Report calls for reforms in education and research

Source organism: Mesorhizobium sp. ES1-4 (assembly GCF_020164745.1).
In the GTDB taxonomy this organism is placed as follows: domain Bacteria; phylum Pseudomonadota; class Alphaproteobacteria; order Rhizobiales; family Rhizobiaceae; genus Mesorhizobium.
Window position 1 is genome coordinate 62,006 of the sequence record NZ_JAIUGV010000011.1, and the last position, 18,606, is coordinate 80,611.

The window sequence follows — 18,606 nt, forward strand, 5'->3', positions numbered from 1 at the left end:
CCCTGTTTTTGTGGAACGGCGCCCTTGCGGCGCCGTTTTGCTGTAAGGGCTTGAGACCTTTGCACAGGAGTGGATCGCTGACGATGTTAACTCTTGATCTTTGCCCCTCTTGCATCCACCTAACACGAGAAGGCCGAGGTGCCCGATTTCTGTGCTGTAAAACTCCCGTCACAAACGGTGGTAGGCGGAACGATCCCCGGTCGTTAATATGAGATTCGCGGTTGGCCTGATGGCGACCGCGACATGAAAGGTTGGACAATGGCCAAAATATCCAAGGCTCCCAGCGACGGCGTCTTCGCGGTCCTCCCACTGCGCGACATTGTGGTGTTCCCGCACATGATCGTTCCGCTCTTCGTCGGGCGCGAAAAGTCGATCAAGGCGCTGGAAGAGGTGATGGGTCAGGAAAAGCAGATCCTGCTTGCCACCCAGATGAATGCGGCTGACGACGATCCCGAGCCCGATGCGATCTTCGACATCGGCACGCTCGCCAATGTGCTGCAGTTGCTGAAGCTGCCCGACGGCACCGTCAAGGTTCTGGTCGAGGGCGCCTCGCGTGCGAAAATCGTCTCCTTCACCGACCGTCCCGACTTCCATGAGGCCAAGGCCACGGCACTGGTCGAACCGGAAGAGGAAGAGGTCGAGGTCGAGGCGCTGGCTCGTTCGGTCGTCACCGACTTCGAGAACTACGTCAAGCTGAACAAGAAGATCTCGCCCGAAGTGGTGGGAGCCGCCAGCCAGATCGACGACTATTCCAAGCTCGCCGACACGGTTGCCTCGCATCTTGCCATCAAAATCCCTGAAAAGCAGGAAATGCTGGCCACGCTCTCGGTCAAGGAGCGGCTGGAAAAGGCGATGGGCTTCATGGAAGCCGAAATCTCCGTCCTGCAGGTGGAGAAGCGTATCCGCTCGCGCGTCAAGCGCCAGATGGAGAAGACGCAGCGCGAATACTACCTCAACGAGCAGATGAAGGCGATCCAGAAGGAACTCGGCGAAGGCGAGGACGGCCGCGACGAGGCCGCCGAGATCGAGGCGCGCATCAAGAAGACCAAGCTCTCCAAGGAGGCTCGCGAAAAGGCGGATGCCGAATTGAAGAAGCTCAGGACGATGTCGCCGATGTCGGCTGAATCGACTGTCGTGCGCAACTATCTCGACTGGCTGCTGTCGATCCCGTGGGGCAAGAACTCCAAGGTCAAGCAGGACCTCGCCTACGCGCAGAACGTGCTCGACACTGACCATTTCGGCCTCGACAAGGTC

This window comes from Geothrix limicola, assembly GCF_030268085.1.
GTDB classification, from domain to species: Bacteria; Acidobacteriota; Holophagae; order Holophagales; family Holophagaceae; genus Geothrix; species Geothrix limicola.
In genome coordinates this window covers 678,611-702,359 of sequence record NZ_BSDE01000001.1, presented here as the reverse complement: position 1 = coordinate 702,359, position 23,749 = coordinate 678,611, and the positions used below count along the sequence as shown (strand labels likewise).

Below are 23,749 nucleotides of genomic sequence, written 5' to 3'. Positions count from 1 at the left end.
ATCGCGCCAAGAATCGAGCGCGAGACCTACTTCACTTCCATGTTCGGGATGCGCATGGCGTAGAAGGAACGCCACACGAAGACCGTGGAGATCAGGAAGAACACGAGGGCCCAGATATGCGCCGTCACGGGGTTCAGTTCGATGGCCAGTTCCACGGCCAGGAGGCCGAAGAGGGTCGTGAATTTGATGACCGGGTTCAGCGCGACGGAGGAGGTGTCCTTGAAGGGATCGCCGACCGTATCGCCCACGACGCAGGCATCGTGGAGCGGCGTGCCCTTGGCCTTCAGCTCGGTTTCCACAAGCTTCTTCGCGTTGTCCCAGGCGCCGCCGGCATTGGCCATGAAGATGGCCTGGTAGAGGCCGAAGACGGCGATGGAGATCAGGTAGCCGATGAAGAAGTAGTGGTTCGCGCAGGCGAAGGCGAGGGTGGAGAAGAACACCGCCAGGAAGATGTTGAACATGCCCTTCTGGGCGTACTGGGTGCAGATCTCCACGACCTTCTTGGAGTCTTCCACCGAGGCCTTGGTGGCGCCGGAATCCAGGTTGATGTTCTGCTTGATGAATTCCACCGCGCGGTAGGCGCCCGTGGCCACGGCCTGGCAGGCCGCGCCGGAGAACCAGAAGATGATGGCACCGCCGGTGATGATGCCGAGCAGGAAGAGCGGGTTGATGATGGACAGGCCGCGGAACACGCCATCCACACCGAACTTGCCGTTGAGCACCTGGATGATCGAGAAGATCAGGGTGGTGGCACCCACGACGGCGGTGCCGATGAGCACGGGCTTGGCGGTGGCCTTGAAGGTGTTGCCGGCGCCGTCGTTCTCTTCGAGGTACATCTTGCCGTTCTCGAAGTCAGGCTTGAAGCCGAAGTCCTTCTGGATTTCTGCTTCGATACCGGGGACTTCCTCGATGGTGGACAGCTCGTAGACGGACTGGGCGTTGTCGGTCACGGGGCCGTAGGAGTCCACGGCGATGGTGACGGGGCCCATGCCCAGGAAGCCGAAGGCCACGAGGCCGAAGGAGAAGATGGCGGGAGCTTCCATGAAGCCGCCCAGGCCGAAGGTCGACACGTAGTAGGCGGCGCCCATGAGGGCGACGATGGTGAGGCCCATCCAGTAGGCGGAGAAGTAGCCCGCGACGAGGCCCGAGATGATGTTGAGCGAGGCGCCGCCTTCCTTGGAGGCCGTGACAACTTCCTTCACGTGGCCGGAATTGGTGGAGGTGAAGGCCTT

A report by the National Council on Competitiveness and Development shows Greece lagging behind other EU countries in crucial sectors, such as education, the state administration and new technologies. The report, presented yesterday by Development Minister Akis Tsochadzopoulos, shows that weakness in these sectors has a crucial impact on the country’s competitiveness. The lack of competitiveness is reflected in the very low value of exports. Besides, structural weaknesses prevent the State’s welfare policies from pulling many people out of poverty, despite the country’s high economic growth. The report also shows that Greece has the second highest percentage of people who have lived below the poverty level for three years among current European Union members (13 percent versus an EU average of 9 percent). Only Portugal is faring worse. Despite the State’s redistributive policies, the degree of poverty in Greece has been reduced by only two percentage points, from 22 percent to 20 percent. By contrast, in Ireland state intervention helps reduce poverty from 31 percent to 20 percent of the population; in Portugal, from 27 to 21 percent; in the Netherlands, from 21 percent to 10 percent; and in Finland, from 19 to 11 percent. Specifically, the report says that the education and professional training systems have not been sufficiently adapted to the needs of the market and a globalized economy. Lifetime training is very rare and does not cover the workforce’s needs in specialized skills, leaving it unprepared for the introduction of new technologies and changes in production methods. Public sector efficiency also remains low. Bureaucratic red tape results in increased costs for both professionals and enterprises. The quality of services offered does not correspond to the resources provided. Greece lags behind in the dissemination of new technologies and spends relatively little on research and development. These result in fewer innovative companies than in other countries. The country’s efforts to support entrepreneurship and regional growth have proven ineffective, while the new mechanisms recently set up have not yet proven their capabilities. Several markets suffer from skewed competition and this has an effect on costs and prices. The Greek economy is still a relatively closed one and certainly less export-oriented than other EU economies. Despite a recent decline, joblessness remains high, especially long-term unemployment, and income disparities are greater than in other EU countries. THe report calls for urgent intervention in the educational system, reducing the bureaucratic burden on enterprises, and more funds for research, development and innovation.